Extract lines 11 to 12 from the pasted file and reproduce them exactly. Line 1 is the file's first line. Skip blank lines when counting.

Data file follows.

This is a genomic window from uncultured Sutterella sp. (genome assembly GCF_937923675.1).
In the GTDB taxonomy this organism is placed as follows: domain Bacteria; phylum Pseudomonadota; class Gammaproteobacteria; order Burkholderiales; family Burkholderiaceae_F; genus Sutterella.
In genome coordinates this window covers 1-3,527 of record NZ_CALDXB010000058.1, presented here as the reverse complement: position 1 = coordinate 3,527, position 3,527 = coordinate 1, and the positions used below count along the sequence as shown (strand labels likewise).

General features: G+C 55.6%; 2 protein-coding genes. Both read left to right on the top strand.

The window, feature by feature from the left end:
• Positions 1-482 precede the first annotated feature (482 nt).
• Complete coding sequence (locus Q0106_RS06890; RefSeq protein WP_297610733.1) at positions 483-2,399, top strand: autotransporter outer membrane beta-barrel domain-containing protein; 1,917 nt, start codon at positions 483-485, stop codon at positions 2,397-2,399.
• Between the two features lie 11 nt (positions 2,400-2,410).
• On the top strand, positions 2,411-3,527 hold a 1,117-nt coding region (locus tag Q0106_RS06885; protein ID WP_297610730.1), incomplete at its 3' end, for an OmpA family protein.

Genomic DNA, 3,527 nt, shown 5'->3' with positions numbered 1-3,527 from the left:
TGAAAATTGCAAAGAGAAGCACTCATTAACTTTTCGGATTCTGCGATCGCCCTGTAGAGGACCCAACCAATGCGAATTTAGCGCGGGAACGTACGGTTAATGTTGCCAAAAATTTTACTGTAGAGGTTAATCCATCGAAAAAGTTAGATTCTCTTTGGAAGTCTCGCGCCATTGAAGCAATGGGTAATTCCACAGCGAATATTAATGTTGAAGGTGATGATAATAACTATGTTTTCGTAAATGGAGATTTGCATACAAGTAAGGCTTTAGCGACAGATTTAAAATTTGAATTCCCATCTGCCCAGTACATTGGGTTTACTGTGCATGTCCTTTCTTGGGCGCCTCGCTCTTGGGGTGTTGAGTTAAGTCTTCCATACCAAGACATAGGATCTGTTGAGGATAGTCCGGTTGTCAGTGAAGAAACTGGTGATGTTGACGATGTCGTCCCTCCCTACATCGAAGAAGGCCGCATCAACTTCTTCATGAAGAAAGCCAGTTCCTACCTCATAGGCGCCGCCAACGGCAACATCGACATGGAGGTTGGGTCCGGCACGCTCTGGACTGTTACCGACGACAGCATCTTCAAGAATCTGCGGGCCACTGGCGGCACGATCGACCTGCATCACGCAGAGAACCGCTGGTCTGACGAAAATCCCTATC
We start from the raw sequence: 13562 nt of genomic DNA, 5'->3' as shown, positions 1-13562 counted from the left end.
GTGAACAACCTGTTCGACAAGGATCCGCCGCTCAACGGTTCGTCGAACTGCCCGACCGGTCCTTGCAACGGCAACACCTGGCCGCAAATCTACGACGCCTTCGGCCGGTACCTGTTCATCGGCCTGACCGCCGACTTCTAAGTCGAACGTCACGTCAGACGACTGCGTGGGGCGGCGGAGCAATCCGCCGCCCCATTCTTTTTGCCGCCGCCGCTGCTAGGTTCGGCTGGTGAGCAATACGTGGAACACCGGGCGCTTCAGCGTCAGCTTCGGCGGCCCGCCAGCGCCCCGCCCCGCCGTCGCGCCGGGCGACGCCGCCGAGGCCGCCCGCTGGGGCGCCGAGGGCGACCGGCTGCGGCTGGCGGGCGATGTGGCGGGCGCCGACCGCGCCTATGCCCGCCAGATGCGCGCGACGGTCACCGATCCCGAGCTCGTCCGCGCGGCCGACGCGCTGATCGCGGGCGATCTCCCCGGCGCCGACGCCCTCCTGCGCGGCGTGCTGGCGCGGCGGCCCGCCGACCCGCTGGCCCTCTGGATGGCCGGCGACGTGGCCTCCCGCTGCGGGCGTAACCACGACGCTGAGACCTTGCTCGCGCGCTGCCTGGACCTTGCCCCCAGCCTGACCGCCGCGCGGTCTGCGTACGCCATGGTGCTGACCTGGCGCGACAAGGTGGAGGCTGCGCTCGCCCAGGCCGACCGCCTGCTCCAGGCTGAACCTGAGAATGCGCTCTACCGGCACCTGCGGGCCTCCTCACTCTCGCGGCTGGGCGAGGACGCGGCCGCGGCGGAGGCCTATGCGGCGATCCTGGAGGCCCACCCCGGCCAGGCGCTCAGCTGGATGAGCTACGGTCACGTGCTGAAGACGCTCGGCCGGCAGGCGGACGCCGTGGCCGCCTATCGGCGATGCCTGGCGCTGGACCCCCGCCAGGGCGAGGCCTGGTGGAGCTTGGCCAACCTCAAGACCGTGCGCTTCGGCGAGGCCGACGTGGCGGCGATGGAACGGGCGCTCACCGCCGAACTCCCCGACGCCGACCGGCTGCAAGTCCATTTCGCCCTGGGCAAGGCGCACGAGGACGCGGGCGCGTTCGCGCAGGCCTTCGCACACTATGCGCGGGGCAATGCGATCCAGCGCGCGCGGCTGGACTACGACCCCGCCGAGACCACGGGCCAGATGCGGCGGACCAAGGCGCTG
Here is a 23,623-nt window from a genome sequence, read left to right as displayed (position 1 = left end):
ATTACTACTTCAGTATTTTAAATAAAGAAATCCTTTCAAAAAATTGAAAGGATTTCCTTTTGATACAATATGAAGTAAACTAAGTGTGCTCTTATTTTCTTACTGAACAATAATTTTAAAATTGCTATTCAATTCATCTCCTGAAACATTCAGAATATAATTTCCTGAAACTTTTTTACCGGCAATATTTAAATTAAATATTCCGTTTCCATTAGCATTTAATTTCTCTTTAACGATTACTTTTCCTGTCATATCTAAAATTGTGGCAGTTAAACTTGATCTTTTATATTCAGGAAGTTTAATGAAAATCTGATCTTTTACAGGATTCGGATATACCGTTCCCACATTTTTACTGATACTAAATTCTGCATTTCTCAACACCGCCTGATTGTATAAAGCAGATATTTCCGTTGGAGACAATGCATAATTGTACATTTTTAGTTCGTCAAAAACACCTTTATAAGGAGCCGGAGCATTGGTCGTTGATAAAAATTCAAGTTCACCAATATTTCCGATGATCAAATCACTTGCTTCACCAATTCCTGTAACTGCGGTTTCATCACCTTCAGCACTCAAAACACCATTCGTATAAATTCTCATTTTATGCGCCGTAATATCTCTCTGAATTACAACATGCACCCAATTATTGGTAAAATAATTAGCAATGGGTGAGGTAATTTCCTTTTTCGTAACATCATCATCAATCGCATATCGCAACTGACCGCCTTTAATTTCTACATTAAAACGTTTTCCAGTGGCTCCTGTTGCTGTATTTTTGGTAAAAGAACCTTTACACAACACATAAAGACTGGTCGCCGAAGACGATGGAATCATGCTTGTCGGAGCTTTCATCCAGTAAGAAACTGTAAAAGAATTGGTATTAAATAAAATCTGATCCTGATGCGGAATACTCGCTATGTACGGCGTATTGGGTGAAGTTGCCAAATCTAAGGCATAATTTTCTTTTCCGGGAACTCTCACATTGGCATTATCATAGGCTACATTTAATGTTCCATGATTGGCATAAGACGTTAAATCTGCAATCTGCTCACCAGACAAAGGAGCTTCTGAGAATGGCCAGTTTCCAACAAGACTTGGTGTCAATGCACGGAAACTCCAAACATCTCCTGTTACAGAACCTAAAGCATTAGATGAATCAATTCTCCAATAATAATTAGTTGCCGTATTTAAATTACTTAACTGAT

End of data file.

TGAAAATTGCAAAGAGAAGCACTCATTAACTTTTCGGATTCTGCGATCGCCCTGTAGAGGACCCAACCAATGCGAATTTAGCGCGGGAACGTACGGTTAATGTTGCCAAAAATTTTACTGTAGAGGTTAATCCATCGAAAAAGTTAGATTCTCTTTGGAAGTCTCGCGCCATTGAAGCAATGGGTAATTCCACAGCGAATATTAATGTTGAAGGTGATGATAATAACTATGTTTTCGTAAATGGAGATTTGCATACAAGTAAGGCTTTAGCGACAGATTTAAAATTTGAATTCCCATCTGCCCAGTACATTGGGTTTACTGTGCATGTCCTTTCTTGGGCGCCTCGCTCTTGGGGTGTTGAGTTAAGTCTTCCATACCAAGACATAGGATCTGTTGAGGATAGTCCGGTTGTCAGTGAAGAAACTGGTGATGTTGACGATGTCGTCCCTCCCTACATCGAAGAAGGCCGCATCAACTTCTTCATGAAGAAAGCCAGTTCCTACCTCATAGGCGCCGCCAACGGCAACATCGACATGGAGGTTGGGTCCGGCACGCTCTGGACTGTTACCGACGACAGCATCTTCAAGAATCTGCGGGCCACTGGCGGCACGATCGACCTGCATCACGCAGAGAACCGCTGGTCTGACGAAAATCCCTATC
We start from the raw sequence: 13562 nt of genomic DNA, 5'->3' as shown, positions 1-13562 counted from the left end.